MALMESBURY, England — Sunday was the last “clothing-optional” day of the season at Abbey House Gardens in this ancient Wiltshire village, and a cold and torrential rain had confounded many visitors' clothes-free plans.
Not Roger Monroe, a retired court stenographer, who gamely took off his pants, sipped his cup of tea and explained that being here allowed him to indulge in two pastimes beloved of more English people than one might imagine: being in a garden, and not wearing anything at the time.
He cannot do this at home on account of his uptight neighbors, he explained, and so he weeds and trims while covering potentially alarming body parts with a tie-dyed sarong he bought at a garage sale.
“I am as near to naked as I can be while I cut the grass,” Monroe said.
At Abbey House, though, he can admire the flowers while dispensing with the sarong.
Abbey House Gardens, which draws tens of thousands of visitors a year to this village not far from the Welsh border, is known for its 2,000 varieties of roses, its spectacular mix of landscaped and wild paths, and the six days during the summer when people can wear clothes if they want to, or not. Its proprietors are Ian and Barbara Pollard, who often do not want to wear clothes and who are known as the Naked Gardeners.
So who was the man wielding a garden implement and concealed under a dirt-encrusted shirt and pants?
“I'm a clothed gardener,” said the man hastily, identifying himself as Luke Hollingsworth, Abbey House employee. He said he did not mind other people's nudity, as long as he did not have to be nude himself.
The real Naked Gardener, Pollard, said that his naked revelation had occurred 44 years earlier, when he was 23, broke and doing yard work.
“I was down to my last pair of shorts, and it was literally a choice between buying clothes or putting food on the table for my family,” said Pollard, perched gingerly on the edge of a kitchen chair, dressed in a pair of Wellington boots, a shirt opened over a mesh undershirt, and nothing else. “I thought, ‘If I'm going to wreck my clothes anyway, why not just take them off and carry on?“’
It was a popular decision. About half an hour later, Pollard related, the voice of a neighbor – an old lady who lived with her sister – drifted over the wall.
“Would you like a cup of tea?” the lady asked. And then she said: “I don't think my sister has seen a naked man since her fiance was killed in the war.” (World War I, that is.)
Fast forward to 1994, when the Pollards bought Abbey House, restored its garden (naked) and opened it to the public. They started the clothing-optional days after the garden was featured on the BBC's most popular gardening program. Viewers began calling, Pollard said, and asking: “You garden naked. Can we come and visit your garden naked, too?”
These occasions draw as many as 600 visitors at a time, Pollard said, of whom about 70 percent are regular nudists, 10 percent are non-nudists trying it out to see what it is like and 20 percent are “textiles,” meaning that they have clothes on.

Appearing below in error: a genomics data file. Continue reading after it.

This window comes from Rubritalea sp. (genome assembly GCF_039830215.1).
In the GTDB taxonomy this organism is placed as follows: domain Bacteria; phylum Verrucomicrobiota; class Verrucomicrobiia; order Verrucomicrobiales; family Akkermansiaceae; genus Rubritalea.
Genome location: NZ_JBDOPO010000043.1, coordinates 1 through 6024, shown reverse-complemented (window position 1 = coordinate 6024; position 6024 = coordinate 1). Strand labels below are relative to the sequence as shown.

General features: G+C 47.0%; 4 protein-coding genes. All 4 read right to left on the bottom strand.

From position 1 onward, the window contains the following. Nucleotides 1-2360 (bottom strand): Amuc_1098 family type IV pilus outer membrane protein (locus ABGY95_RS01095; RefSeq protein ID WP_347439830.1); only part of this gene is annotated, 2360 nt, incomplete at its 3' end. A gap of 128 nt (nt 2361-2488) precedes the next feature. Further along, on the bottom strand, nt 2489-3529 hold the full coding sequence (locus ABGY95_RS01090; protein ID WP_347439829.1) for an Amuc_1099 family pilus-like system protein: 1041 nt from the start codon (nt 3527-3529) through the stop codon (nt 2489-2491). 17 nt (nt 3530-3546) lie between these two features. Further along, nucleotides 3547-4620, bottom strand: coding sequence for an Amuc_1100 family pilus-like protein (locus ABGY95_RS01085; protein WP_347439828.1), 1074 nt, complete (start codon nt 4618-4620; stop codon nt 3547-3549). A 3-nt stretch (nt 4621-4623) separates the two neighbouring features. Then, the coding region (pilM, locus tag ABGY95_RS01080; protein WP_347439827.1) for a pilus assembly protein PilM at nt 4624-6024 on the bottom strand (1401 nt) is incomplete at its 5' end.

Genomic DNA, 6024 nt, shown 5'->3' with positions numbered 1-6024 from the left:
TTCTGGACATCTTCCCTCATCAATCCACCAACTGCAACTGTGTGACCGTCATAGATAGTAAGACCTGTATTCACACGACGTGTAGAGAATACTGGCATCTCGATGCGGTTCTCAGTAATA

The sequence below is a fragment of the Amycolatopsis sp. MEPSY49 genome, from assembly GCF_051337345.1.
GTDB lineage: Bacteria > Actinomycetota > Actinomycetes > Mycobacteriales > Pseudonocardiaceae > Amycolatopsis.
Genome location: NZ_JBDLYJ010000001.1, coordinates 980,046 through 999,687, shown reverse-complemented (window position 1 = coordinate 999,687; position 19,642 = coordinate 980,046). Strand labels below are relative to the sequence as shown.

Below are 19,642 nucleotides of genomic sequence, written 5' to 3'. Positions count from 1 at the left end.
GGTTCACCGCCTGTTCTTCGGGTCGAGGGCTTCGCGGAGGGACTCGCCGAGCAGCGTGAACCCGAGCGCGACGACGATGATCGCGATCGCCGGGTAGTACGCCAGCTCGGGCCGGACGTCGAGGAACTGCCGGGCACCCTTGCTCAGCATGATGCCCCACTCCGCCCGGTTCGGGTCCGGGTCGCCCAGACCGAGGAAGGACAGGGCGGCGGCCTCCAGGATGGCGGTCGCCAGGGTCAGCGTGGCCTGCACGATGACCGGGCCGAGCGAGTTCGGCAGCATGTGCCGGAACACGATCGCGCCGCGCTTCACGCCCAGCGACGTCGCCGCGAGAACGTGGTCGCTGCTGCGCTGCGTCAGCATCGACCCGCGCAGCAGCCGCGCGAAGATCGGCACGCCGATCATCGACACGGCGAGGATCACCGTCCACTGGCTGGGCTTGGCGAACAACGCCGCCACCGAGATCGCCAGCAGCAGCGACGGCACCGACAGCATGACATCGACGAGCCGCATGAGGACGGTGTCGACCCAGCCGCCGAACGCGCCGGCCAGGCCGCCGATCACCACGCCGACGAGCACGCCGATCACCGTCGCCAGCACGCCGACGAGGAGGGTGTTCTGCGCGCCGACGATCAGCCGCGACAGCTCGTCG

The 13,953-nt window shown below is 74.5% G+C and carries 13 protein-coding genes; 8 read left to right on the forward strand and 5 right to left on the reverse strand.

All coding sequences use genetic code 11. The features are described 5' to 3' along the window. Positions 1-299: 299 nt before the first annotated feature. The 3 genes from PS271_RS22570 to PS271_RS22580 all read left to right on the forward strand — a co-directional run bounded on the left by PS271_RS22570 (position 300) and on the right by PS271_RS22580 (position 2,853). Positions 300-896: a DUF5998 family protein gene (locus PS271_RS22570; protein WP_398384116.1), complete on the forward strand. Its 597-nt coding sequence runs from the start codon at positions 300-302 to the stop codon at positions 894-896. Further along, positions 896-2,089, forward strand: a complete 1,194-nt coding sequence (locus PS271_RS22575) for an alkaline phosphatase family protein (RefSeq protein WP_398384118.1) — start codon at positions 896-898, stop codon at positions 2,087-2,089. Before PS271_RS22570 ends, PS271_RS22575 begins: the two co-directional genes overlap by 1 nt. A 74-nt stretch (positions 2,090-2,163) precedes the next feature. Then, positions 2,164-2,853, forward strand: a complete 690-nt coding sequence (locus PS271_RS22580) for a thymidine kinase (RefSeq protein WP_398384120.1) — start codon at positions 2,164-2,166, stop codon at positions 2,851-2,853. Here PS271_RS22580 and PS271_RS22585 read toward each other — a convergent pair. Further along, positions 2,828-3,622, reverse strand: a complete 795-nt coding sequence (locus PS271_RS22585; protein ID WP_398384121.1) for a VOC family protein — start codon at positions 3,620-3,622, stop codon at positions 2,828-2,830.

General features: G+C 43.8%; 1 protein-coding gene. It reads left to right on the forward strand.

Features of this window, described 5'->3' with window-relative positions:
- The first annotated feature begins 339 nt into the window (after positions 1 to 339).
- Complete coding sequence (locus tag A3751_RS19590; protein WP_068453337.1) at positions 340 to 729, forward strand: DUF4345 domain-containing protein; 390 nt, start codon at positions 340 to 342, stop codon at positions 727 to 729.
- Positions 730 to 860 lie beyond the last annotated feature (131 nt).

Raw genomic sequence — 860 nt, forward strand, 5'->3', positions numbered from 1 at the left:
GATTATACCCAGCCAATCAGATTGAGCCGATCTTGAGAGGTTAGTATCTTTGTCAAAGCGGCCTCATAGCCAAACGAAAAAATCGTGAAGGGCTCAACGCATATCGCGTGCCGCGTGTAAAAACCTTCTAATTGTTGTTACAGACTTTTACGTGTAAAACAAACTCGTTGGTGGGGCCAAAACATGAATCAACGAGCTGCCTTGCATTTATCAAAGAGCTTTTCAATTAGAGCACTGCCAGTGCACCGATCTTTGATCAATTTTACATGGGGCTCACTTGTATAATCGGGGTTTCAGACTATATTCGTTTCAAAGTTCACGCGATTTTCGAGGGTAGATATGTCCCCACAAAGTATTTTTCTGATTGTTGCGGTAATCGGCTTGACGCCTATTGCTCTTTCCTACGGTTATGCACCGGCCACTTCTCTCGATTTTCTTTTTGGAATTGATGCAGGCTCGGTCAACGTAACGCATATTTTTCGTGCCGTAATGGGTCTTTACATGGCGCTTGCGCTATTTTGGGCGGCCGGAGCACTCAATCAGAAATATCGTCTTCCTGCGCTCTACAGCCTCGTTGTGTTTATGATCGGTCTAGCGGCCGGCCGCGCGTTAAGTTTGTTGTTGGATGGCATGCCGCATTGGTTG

The usefulness of such a haven became clear last year, when a 62-year-old man in Gloucestershire named Donald Sprigg was arrested and charged with upsetting his neighbors and “outraging public decency” by gardening in the nude. The charges were dropped, but the case sent a frisson of fear among nude gardeners.
Another visitor, Barry Greenop, a building controls manager, said he had first visited Abbey House with his gardening club and then returned, curious, for the next clothing-optional day. Strolling unencumbered through nature so revolutionized his outlook, he said, that he took up naked bicycling.
Nudists are apparently converted one skeptic at a time. While on an organized naked bike ride several years ago, Greenop and his group passed a fully dressed man cycling in the opposite direction.
“At the intersection, he took his clothes off, turned around and joined us,” Greenop recalled.
The rain at Abbey House bucketed down, lashed by a bitter wind. Nick Tarling, a large-framed former health and safety manager who seemed eager to do some recruiting of his own, went out to admire the garden's cascading waterfall, declaring that the weather did not bother him.
“I once stayed naked for three weeks,” he said. “It's amazing how you get acclimatized.”
On another path was a retired civil servant who did not want to give his name, for fear of public exposure.
“The last time I was here I spotted one of my neighbors, and it put the frighteners on me,” he said. “But being here has reduced my hang-ups and my inhibitions. I wouldn't even go swimming until I was 25.”
Back in the tearoom, a number of visitors accessorized their nakedness with the odd item – a ski hat here, a fanny pack there, the classic English socks-and-sandals combination over there – and prepared to venture outside. Others were recovering from earlier forays into the poor conditions.
Everyone was bundled up in warm clothes at one table, which was odd, given that they were representatives of British Naturism, which promotes nudity.
What was up with that?
“It's too cold,” explained Judith Stinchcombe, the group's chairwoman. “We may be naturists, but we're not stupid.”